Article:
35. Kalwij A, Alessie R, Knoef M. The association between individual income and remaining life expectancy at the age of 65 in the Netherlands. Demography. 2013;50(1):181–206.

    PubMed  Article  Google Scholar 

  36. Bär M, Wouterse B, Riumallo Herl C, Van Ourti T, Van Doorslaer E. Diverging mortality inequality trends among young and old in the Netherlands. Fisc Stud. 2021;42:79–101.

    Article  Google Scholar 

  37. Kulhánová I, Bacigalupe A, Eikemo TA, Borrell C, Regidor E, Esnaola S, et al. & Eurothine consortium. Why does Spain have smaller inequalities in mortality? An exploration of potential explanations. Eur J Pub Health. 2014;24(3):370–7.

    Article  Google Scholar 

  38. Permanyer I, Spijker J, Blanes A, Renteria E. Longevity and lifespan variation by educational attainment in Spain: 1960-2015. Demography. 2018;55(6):2045–70.

    PubMed  Article  Google Scholar 

  39. Regidor E, Kunst AE, Rodríguez-Artalejo F, et al. Small socio-economic differences in mortality in Spanish older people. Eur J Pub Health. 2012;22:80–5.

    Article  Google Scholar 

  40. Solé-Auró A, Martín U, Domínguez RA. Educational inequalities in life and healthy life expectancies among the 50-plus in Spain. Int J Environ Res Public Health. 2020;17(10):3558.

    PubMed Central  Article  Google Scholar 

  41. González L, Rodríguez-González A. Inequality in mortality in Spain. Fisc Stud. 2021;42:103–21.

    Article  Google Scholar 

  42. Pérez-Salamero González JM, Regúlez-Castillo M, Vidal-Meliá C. Differences in life expectancy between self-employed workers and paid employees when retirement pensioners: evidence from Spanish social security records. Eur J Popul. 2021;37(3):697–725.

    PubMed  PubMed Central  Article  Google Scholar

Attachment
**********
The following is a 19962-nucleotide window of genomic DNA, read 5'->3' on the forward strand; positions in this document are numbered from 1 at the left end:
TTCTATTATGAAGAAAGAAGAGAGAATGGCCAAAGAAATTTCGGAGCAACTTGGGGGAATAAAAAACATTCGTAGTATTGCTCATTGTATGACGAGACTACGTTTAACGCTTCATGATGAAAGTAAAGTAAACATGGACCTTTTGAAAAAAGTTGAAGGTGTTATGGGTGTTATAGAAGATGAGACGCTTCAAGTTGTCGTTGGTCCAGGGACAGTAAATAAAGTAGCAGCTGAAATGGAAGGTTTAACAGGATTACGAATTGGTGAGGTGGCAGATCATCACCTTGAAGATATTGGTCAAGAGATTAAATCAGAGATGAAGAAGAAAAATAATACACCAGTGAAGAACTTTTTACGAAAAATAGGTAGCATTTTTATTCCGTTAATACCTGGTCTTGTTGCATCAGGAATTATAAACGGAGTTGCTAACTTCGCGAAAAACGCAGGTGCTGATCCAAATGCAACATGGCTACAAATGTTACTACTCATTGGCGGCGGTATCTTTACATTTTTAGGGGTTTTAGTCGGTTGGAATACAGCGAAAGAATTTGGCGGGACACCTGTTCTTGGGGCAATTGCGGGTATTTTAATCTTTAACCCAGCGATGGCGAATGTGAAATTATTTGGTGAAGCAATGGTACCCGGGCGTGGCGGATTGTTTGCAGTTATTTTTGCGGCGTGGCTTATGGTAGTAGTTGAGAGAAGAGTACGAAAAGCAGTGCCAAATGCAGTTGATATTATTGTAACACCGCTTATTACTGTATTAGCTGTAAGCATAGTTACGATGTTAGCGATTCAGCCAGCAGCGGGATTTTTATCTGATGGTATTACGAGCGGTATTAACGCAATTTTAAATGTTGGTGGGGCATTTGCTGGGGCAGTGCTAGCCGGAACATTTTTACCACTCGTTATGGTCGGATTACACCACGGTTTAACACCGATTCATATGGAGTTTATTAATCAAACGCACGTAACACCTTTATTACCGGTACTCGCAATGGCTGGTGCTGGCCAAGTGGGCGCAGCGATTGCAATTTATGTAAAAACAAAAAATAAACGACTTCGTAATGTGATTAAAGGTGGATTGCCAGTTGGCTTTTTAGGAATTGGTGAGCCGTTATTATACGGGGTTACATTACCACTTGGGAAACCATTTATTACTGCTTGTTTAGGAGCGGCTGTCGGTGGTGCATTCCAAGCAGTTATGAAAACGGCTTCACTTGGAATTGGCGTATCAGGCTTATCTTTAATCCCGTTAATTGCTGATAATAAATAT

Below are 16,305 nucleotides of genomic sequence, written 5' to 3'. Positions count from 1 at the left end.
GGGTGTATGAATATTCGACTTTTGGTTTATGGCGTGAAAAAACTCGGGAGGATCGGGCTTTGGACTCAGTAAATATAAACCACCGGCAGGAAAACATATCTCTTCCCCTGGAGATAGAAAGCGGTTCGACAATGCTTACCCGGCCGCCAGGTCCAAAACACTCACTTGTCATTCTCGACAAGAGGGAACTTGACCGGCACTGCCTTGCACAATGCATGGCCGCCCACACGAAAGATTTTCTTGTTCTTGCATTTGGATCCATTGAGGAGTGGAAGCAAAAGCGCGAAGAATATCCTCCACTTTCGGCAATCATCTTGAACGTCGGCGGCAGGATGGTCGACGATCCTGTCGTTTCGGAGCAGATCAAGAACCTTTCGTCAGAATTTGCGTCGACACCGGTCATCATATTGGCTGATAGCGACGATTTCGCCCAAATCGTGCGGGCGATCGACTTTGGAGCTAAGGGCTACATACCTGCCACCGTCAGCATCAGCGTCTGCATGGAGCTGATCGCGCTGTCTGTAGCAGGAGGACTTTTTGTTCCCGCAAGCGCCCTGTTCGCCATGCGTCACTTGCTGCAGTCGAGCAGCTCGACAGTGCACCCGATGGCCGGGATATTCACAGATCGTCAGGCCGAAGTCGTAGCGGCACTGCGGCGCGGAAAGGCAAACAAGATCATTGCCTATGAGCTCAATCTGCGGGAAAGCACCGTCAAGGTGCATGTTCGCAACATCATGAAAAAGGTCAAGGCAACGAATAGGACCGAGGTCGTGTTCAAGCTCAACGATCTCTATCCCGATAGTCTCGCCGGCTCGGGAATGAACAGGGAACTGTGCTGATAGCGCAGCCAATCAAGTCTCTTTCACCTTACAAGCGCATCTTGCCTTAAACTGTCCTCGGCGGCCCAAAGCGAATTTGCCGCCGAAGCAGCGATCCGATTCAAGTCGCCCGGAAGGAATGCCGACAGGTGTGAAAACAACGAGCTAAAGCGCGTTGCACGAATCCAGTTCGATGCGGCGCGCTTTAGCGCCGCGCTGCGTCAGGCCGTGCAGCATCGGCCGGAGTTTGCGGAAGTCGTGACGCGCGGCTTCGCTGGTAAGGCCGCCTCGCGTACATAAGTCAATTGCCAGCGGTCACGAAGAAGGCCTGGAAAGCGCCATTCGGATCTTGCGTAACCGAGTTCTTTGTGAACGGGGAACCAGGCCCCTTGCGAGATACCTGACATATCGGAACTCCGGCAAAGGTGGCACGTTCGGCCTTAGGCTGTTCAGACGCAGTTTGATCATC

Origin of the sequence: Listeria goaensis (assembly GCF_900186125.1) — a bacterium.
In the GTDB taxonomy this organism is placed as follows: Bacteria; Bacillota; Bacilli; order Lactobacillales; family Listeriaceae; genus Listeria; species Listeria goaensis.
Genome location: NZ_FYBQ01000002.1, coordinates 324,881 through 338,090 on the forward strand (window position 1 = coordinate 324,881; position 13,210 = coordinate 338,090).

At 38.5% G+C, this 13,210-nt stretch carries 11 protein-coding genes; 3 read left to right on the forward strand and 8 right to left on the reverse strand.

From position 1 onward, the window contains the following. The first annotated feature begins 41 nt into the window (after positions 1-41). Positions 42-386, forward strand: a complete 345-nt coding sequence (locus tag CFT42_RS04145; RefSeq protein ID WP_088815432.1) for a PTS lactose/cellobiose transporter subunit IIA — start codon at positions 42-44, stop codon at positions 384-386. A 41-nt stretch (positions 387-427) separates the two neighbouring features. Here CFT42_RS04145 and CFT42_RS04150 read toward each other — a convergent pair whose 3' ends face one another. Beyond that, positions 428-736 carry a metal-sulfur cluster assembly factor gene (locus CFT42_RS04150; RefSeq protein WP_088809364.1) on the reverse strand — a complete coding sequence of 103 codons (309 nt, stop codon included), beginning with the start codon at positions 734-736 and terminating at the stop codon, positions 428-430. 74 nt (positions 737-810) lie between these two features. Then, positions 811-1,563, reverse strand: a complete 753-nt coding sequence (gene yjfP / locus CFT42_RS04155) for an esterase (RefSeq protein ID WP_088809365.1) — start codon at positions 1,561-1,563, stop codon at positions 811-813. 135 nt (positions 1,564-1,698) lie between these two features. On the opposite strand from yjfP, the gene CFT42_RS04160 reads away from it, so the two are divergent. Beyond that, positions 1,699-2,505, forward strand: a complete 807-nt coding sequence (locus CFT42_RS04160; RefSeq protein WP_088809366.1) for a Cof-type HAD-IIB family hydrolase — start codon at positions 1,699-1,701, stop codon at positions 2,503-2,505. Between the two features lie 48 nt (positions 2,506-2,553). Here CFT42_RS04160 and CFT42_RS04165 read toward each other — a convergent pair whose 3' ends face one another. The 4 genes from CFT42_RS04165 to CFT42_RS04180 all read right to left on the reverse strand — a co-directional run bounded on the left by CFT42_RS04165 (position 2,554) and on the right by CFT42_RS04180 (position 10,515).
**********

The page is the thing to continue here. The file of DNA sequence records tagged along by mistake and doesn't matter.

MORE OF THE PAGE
43. Escrivá JL. 2021. “La esperanza de vida de pensionistas de diferentes niveles de ingresos no es la misma”. José Luis Escrivá, Congreso de los Diputados, 28 de enero de 2021. Available from: https://www.youtube.com/watch?v=Rhy9DAVwDTo&feature=youtu.be.

    Google Scholar 

  44. Chetty R, Stepner M, Abraham S. The association between income and life expectancy in the United States, 2001–2014. Jama-J Am Med Assoc. 2016;315:1750–66.

    CAS  Article  Google Scholar 

  45. Albert-Ballestar S, García-Altés A. Measuring health inequalities: a systematic review of widely used indicators and topics. Int J Equity Health. 2021;20:73.

    PubMed  PubMed Central  Article  Google Scholar 

  46. Connelly R, Playford CJ, Gayle V. The role of administrative data in the big data revolution in social science research. Soc Sci Res. 2016;59:1–12.

    PubMed  Article  Google Scholar 

  47. Pérez-Salamero González JM, Regúlez-Castillo M, Vidal-Meliá C. The continuous sample of working lives: improving its representativeness. SERIEs-J Span Econon. 2017;8:43–95.

    Google Scholar 

  48. Núñez-Antón V, Pérez-Salamero González JM, Regúlez-Castillo M, Vidal-Meliá C. Improving the representativeness of a simple random sample: an optimization model and its application to the continuous sample of working lives. Mathematics. 2020;8(8):1225.

    Article  Google Scholar 

  49. Dirección General de Ordenación de la Seguridad Social, Ministerio de Inclusión, Seguridad Social y Migraciones, Gobierno de España. CSWL, Continuous Sample of Working Lives, Muestra Continua de Vidas Laborales 2005–2018. Available from http://www.segsocial.es/wps/portal/wss/internet/EstadisticasPresupuestosEstudios/Estadisticas/EST211.

  50. Lozano M, Rentería E. Work in transition: labour market life expectancy and years spent in precarious employment in Spain 1986–2016. Soc Indic Res. 2019;145:185–200.

    Article  Google Scholar 

  51. Walczak D, Wantoch-Rekowski J, Marczak R. Impact of income on life expectancy: a challenge for the pension policy. Risks. 2021;9(4):65.

    Article  Google Scholar 

  52. Gjesdal S, Svedberg P, Hagberg J, et al. Mortality among disability pensioners in Norway and Sweden 1990-96: comparative prospective cohort study. Scand J Pub Health. 2009;37(2):168–75.

    Article  Google Scholar 

  53. Duran X, Vanroelend C, Deboosere P, et al. Social security status and mortality in Belgian and Spanish male workers. Gac Sanit. 2016;30(4):293–5.

    PubMed  Article  Google Scholar